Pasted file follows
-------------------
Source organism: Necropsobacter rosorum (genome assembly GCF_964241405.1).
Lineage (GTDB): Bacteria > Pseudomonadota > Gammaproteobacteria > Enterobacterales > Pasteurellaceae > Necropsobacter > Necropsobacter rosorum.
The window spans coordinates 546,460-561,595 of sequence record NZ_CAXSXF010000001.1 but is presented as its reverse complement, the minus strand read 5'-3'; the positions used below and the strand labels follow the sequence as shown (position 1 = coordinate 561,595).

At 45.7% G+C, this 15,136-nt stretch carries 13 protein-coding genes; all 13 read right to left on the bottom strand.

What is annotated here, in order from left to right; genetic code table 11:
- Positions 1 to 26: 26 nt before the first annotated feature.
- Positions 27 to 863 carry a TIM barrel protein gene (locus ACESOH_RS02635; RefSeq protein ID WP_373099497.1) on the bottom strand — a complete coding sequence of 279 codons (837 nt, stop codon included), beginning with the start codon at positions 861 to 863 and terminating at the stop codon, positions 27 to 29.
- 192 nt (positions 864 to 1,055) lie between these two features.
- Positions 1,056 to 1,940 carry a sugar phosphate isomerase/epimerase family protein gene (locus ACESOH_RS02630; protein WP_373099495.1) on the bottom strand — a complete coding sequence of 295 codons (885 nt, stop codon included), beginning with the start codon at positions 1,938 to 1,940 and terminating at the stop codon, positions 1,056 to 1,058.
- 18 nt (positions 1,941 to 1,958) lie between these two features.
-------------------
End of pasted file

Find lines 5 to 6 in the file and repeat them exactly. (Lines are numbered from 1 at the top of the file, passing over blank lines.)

What is annotated here, in order from left to right; genetic code table 11:
- Positions 1 to 26: 26 nt before the first annotated feature.